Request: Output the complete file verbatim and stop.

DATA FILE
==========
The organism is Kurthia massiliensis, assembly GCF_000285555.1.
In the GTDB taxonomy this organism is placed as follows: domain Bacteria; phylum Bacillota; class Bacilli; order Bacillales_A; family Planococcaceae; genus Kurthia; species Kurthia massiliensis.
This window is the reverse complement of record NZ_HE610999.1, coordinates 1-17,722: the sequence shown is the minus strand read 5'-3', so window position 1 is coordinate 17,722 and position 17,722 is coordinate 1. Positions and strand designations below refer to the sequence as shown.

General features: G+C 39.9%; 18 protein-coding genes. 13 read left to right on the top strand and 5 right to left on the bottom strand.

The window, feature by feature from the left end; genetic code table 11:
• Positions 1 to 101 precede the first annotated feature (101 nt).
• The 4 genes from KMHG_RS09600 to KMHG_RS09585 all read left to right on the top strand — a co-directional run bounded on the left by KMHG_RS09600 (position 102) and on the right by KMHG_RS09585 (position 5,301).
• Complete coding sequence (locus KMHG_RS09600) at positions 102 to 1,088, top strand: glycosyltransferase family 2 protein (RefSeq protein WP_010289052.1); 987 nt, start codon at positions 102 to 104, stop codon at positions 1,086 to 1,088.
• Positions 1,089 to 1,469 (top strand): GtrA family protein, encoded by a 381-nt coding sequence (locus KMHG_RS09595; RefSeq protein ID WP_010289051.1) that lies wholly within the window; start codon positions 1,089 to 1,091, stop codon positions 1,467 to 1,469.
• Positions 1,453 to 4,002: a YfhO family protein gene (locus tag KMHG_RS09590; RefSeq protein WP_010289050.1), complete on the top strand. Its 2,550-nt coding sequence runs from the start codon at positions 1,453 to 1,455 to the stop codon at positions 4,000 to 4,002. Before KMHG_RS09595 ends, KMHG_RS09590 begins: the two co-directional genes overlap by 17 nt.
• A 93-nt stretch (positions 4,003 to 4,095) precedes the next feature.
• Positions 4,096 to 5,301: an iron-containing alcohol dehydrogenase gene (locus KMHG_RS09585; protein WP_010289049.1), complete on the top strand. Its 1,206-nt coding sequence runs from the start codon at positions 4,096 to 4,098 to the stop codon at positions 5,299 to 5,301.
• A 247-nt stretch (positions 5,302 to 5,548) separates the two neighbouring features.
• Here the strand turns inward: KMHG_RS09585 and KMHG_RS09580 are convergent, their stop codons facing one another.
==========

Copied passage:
The organism is Kurthia massiliensis, assembly GCF_000285555.1.
In the GTDB taxonomy this organism is placed as follows: domain Bacteria; phylum Bacillota; class Bacilli; order Bacillales_A; family Planococcaceae; genus Kurthia; species Kurthia massiliensis.
This window is the reverse complement of record NZ_HE610999.1, coordinates 1-17,722: the sequence shown is the minus strand read 5'-3', so window position 1 is coordinate 17,722 and position 17,722 is coordinate 1. Positions and strand designations below refer to the sequence as shown.

General features: G+C 39.9%; 18 protein-coding genes. 13 read left to right on the top strand and 5 right to left on the bottom strand.

The window, feature by feature from the left end; genetic code table 11:
• Positions 1 to 101 precede the first annotated feature (101 nt).
• The 4 genes from KMHG_RS09600 to KMHG_RS09585 all read left to right on the top strand — a co-directional run bounded on the left by KMHG_RS09600 (position 102) and on the right by KMHG_RS09585 (position 5,301).
• Complete coding sequence (locus KMHG_RS09600) at positions 102 to 1,088, top strand: glycosyltransferase family 2 protein (RefSeq protein WP_010289052.1); 987 nt, start codon at positions 102 to 104, stop codon at positions 1,086 to 1,088.
• Positions 1,089 to 1,469 (top strand): GtrA family protein, encoded by a 381-nt coding sequence (locus KMHG_RS09595; RefSeq protein ID WP_010289051.1) that lies wholly within the window; start codon positions 1,089 to 1,091, stop codon positions 1,467 to 1,469.
• Positions 1,453 to 4,002: a YfhO family protein gene (locus tag KMHG_RS09590; RefSeq protein WP_010289050.1), complete on the top strand. Its 2,550-nt coding sequence runs from the start codon at positions 1,453 to 1,455 to the stop codon at positions 4,000 to 4,002. Before KMHG_RS09595 ends, KMHG_RS09590 begins: the two co-directional genes overlap by 17 nt.
• A 93-nt stretch (positions 4,003 to 4,095) precedes the next feature.
• Positions 4,096 to 5,301: an iron-containing alcohol dehydrogenase gene (locus KMHG_RS09585; protein WP_010289049.1), complete on the top strand. Its 1,206-nt coding sequence runs from the start codon at positions 4,096 to 4,098 to the stop codon at positions 5,299 to 5,301.
• A 247-nt stretch (positions 5,302 to 5,548) separates the two neighbouring features.
• Here the strand turns inward: KMHG_RS09585 and KMHG_RS09580 are convergent, their stop codons facing one another.